AFP Statement on Ryan Budget: A Bold and Serious Proposal

April 06, 2011


Americans for Prosperity is Encouraged by Ryan Budget Proposal

“I applaud Congressman Ryan for introducing a bold, serious proposal to tackle the country’s fiscal crisis and put our nation on the path to prosperity,” AFP President Tim Phillips said.

“The two main issues that have crystallized public understanding of the federal budget emergency are the exploding annual deficits and the crippling national debt. President Obama has now presided over two straight $1 trillion plus annual budget deficits. Recently the nation’s debt surpassed yearly GDP for the first time in our history. However, the prospect for solving these issues is still manageable, so long as we begin to work on the problem now and do not allow politics and entrenched interests to delay much-needed reforms. Ryan’s budget reduces deficits by $4.4 trillion over the next ten years when compared to the president’s budget. Additionally, the Ryan budget eventually puts the nation in a position to actually begin paying off the national debt, instead of unending measures to raise the debt ceiling, borrowing from our children and grandchildren.

“The country must have strong and robust economic growth both for its citizens’ prosperity and to address the federal budget problems. One important element of encouraging a pro-growth environment is to ease the nation’s tax burden while broadening the tax base. This budget proposal does this both by eliminating the $800 billion tax increase from ObamaCare and by calling for a top individual and corporate rate of 25 percent. By eliminating special deductions and tax loopholes that distort economic decision-making and make the tax code increasingly complicated, while at the same time putting our tax rates in a competitive range with the rest of the world, Ryan’s budget stokes the fire that creates jobs, increases GDP and generates revenues that fund the federal government. I look forward to learning more about the specific proposals to lower rates and broaden the base.

“Another encouraging element of the budget proposal is its outline for specific and attainable reforms to existing entitlement programs. These pieces of the budget are widely agreed to be the main drivers of fiscal insolvency, yet few leaders have had the courage to propose actual reforms. Ryan’s plan to block grant federal funds for Medicaid, and other welfare programs, will allow states to both reclaim control of their spending and protect those most in need. The current funding formula provides matching federal funds and creates incentives that only encourage higher enrollment, higher “spending and no incentive to innovate or police the programs. By block granting federal funds, governors and state legislatures will see an incentive to reform their programs and not face the fear of having federal funds yanked out from under them. I hope this plan will build on the welfare reform success achieved during the historic welfare reform of 1996 that has successfully protected the neediest among us and saved taxpayer money in the process.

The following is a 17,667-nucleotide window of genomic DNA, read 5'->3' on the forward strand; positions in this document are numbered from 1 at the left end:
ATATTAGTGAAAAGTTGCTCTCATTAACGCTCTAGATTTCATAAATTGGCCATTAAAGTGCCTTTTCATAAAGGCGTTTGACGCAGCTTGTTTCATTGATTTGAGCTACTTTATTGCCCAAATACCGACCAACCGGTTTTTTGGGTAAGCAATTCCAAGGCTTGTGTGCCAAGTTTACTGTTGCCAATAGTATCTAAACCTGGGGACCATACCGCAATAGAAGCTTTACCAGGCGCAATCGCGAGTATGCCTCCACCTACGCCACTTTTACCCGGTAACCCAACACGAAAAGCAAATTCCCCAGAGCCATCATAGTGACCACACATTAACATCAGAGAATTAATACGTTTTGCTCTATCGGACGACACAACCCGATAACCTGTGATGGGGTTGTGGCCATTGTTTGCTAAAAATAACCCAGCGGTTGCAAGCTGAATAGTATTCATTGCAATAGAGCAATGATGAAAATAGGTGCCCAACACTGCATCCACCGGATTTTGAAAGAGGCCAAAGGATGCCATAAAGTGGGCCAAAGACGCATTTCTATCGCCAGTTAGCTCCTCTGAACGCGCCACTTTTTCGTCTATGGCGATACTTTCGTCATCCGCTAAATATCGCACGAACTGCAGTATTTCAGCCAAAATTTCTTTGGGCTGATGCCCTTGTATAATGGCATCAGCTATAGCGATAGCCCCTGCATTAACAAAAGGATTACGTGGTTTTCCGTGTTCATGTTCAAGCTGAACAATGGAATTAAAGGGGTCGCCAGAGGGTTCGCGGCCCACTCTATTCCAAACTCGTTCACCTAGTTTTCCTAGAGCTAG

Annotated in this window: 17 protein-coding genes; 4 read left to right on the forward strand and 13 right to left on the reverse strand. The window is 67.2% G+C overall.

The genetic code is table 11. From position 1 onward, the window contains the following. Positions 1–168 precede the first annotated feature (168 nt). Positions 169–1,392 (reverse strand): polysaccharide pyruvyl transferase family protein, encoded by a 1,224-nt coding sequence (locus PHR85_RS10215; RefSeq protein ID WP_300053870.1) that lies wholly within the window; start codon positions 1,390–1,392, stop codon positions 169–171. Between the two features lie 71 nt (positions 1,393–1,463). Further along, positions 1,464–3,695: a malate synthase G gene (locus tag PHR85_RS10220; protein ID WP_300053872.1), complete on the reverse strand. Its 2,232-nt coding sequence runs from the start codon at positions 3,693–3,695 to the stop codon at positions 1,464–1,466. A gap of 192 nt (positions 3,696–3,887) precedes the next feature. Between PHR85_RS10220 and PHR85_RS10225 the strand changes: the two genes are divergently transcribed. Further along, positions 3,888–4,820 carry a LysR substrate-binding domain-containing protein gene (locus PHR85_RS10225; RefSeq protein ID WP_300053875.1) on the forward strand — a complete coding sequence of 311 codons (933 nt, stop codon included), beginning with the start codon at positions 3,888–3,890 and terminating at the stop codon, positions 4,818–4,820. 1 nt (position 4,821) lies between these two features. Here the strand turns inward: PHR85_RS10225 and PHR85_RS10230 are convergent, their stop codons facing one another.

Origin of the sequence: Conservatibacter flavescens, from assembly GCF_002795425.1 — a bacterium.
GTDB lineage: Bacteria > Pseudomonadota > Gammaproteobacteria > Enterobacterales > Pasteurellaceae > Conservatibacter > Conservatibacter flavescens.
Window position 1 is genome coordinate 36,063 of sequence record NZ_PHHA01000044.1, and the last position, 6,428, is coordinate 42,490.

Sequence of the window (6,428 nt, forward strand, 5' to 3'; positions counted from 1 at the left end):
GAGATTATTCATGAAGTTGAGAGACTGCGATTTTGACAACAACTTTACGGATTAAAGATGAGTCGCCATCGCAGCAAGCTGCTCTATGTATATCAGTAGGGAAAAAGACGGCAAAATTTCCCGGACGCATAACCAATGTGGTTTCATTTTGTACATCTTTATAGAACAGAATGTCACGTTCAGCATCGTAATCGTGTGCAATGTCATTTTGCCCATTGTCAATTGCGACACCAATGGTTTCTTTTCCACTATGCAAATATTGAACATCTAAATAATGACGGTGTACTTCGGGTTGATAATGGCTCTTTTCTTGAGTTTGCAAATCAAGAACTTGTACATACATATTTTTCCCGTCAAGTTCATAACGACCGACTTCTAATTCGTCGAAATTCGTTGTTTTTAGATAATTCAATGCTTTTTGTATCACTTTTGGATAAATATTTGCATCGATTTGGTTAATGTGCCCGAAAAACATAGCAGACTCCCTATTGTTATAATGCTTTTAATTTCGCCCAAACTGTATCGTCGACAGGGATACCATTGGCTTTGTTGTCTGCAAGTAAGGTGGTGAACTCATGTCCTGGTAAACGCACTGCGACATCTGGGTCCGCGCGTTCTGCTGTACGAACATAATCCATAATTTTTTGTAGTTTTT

“While entitlement programs are undoubtedly the key to solving this problem, discretionary and military spending must also be addressed. Rolling back non-security spending to pre-2008 levels is a good start. Putting the nation on a glide path to get government spending below 20 percent of GDP provides a clear alternative to the president’s expansionary budget proposal.

Addressing $178 billion in defense spending is an important step as well. We all must realize that there is waste and duplication in the Defense Department and we cannot be timid in our examination of those funds. By cutting $78 billion and reinvesting $100 billion of security spending this budget has kicked off that discussion admirably. Providing for the nation’s physical security is the most important task of government, but every government agency or department, including the Pentagon should be scrutinized to eliminate wasteful or unnecessary spending.

“Already, the Left is launching venomous, almost hysterical, attacks against this commonsense effort to repair the federal budget and get our economy moving again with real job creation. Americans had heard their tired “us versus them” rhetoric before and Americans have been down their failed road of bigger government, bigger deficits and job crushing debt.”

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